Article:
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Don't yet know your areola from your elbow? No problem!
Here's a quick A-Z guide to the most common terms you'll hear when talking about all things breastfeeding.
Areola: The dark area of the breast around the nipple. Your areolas are pretty clever! They get darker when you're pregnant to help your baby find them.
Blocked milk ducts: Narrow tubes called mammary ducts carry breast milk from the segmented glands (lobules) in the breasts to the nipple. If one of the glands isn't drained properly as a baby feeds, the milk can't flow through easily, and the ducts can become blocked.
Cluster feeding: Don't worry, this isn't you feeding lots of babies at once! It's when a baby feeds very frequently or even continuously for a few hours. Commonly linked to growth spurts or developmental leaps, these feeding frenzies are nothing to do with a drop in your milk supply (a common concern for mums). So grab that remote, snuggle down and enjoy the peace.
Colostrum: This is your baby's first meal from your breast, produced by your body in the first three days or so after the birth. It's yellow, creamy, and rich in nutrients.
Engorgement: This is when your breasts seem to swell and feel very full as your milk 'comes in'. They will settle down, but it can feel very strange and a bit sore!
Extended breastfeeding: When a little one breastfeeds beyond the age of one.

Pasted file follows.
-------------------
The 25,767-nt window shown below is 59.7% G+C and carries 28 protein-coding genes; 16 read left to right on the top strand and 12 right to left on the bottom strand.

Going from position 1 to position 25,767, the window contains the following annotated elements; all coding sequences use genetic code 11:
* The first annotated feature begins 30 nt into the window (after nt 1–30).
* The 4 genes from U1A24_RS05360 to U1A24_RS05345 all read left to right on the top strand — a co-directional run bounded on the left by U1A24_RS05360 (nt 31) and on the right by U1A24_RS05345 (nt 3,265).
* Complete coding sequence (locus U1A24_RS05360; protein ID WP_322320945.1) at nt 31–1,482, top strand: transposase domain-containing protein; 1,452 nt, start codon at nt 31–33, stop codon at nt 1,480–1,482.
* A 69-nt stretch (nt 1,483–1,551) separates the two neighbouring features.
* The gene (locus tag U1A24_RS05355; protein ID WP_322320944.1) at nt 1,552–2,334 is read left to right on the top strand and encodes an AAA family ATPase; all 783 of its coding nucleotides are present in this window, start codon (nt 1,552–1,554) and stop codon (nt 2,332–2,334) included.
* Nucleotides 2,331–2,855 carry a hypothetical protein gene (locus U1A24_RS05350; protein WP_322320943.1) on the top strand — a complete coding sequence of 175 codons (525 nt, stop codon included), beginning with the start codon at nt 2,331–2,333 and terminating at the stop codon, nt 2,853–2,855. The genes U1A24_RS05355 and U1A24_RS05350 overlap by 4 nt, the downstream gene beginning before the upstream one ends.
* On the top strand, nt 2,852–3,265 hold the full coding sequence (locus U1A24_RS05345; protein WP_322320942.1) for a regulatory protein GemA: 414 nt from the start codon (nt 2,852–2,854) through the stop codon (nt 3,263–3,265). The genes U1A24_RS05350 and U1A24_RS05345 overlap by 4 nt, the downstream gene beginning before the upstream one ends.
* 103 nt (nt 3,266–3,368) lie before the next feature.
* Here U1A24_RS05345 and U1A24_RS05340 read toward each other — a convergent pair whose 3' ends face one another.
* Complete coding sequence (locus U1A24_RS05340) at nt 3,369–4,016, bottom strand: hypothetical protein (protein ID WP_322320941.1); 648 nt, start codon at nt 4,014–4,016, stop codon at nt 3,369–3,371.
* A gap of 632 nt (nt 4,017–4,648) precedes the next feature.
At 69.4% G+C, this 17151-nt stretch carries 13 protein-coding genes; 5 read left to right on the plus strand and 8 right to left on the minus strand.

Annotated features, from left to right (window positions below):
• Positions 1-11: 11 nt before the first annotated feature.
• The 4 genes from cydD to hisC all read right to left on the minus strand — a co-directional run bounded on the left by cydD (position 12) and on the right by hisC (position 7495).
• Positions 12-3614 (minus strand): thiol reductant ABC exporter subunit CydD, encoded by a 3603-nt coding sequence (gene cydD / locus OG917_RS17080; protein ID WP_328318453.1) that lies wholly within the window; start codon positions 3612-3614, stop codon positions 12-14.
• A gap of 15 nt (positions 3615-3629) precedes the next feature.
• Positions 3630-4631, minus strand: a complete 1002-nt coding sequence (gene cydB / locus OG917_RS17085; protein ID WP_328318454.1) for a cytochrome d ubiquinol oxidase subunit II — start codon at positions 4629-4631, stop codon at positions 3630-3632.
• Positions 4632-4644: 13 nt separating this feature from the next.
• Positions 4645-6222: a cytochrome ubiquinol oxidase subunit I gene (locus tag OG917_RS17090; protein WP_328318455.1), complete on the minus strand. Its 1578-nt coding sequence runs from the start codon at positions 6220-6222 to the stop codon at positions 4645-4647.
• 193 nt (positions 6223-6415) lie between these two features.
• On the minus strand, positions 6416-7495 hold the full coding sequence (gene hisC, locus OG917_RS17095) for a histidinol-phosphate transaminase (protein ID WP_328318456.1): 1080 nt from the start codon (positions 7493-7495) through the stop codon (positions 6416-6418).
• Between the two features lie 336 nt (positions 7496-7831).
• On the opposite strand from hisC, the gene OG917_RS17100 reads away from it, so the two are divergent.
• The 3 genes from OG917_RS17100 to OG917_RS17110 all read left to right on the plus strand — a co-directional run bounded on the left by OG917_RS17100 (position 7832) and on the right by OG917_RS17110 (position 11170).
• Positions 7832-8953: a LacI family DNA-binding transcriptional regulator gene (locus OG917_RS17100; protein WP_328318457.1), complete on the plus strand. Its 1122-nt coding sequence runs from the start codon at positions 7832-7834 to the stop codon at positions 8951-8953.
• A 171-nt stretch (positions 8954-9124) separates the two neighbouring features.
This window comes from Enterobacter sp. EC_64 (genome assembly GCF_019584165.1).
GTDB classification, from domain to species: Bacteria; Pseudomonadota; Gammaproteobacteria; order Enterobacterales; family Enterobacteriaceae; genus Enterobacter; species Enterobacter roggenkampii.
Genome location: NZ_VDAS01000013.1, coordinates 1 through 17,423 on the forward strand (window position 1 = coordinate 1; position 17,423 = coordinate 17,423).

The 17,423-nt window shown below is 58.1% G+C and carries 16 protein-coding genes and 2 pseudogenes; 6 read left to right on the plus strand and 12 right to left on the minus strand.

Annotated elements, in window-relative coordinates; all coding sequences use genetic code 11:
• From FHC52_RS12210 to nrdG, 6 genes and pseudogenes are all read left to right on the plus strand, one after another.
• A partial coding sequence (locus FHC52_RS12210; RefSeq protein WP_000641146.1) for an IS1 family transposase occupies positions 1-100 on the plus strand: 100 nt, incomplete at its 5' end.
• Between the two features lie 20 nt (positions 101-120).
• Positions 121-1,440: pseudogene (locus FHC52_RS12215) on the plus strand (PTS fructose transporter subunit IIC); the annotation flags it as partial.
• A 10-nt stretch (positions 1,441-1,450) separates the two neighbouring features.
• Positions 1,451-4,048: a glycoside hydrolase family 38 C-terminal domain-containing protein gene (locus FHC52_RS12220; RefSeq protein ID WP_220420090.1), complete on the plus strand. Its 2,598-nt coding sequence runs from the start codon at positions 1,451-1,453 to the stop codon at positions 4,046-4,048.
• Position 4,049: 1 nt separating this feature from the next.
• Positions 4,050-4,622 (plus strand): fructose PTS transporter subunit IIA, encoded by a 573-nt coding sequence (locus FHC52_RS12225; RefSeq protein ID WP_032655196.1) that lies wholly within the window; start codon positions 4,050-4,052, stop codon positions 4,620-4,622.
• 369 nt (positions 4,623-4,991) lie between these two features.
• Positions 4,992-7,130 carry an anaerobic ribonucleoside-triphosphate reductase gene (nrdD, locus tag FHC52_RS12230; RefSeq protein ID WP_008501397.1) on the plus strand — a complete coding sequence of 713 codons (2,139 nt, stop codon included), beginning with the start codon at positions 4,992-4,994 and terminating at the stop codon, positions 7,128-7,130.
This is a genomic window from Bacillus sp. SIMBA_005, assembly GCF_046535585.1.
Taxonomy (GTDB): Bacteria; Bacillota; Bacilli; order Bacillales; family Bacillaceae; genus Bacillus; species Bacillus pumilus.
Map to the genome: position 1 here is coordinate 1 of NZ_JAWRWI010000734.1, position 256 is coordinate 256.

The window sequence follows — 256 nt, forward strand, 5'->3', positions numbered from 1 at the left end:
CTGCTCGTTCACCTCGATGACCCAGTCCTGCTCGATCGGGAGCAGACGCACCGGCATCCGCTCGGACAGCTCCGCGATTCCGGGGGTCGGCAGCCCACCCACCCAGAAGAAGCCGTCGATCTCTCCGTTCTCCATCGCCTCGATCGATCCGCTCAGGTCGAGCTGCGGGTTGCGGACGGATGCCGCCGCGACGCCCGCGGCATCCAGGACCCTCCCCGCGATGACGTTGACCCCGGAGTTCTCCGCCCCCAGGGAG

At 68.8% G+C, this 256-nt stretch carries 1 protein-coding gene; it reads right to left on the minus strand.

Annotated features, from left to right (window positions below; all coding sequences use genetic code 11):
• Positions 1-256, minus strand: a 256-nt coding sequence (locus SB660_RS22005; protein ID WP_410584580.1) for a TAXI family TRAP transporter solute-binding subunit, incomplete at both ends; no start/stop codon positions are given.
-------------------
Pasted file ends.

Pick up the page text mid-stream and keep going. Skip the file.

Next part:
Feeding on demand: This simply means not worrying about the clock. You feed your baby whenever they show you that they are hungry. Common ways your baby will show you this include licking their lips, sticking out their tongue, rooting around, sucking on their hands or, of course, crying.
Foremilk: The first milk released during every feed. If you think of breastfeeding as a three course meal, then this is the soup course. It's the more watery, thirst-quenching part of the feed.
Hindmilk: Once the milk is flowing nicely, it is time for dessert as this creamier, fattier milk is released. Richer and more sustaining, your baby gets their calories from this.
Kangaroo care: A unique bonding experience of holding a baby with skin-to-skin contact, usually snuggled inside your shirt or wrap much like a kangaroo's pouch. It's proven to stimulate feeding, stabilise a baby's heart rate and create a sense of closeness and wellbeing.
Latching on: This is the way your baby takes your breast into their mouth to feed. You'll hear this phrase a lot in the beginning. A good latch means the baby has a good seal around the nipple and can feed well. It also makes it less painful for you and we're all for that.
Let down pains or after pains: You may be forgiven for thinking your hard working uterus has done its job, but it has one more task to do, namely contracting back to its original size. For many women this feels like menstrual cramps, and they can be more painful during breastfeeding.
Let down reflex: Another clever design from Mother Nature, this is when your body receives a message (usually your baby's sucking) to release milk from your breasts. Many mums say it feels a bit like pins-and-needles, which is the feeling as the milk makes its way from the ducts.
Mastitis: Sometimes milk ducts get blocked, and if they're not cleared this can lead to a very painful inflammation of the breast tissue known as mastitis. You may have flu like symptoms as well as a hot, lumpy, and painful breast. You'll need to seek some medical advice if you experience this.
Oxytocin: The 'love' or 'feel good' hormone that's released when you breastfeed.
Rooting: The natural instinct of a newborn to try to seek out the breast. You baby will snuffle around your chest looking for lunch. Especially amusing when the baby is not being held by its mum!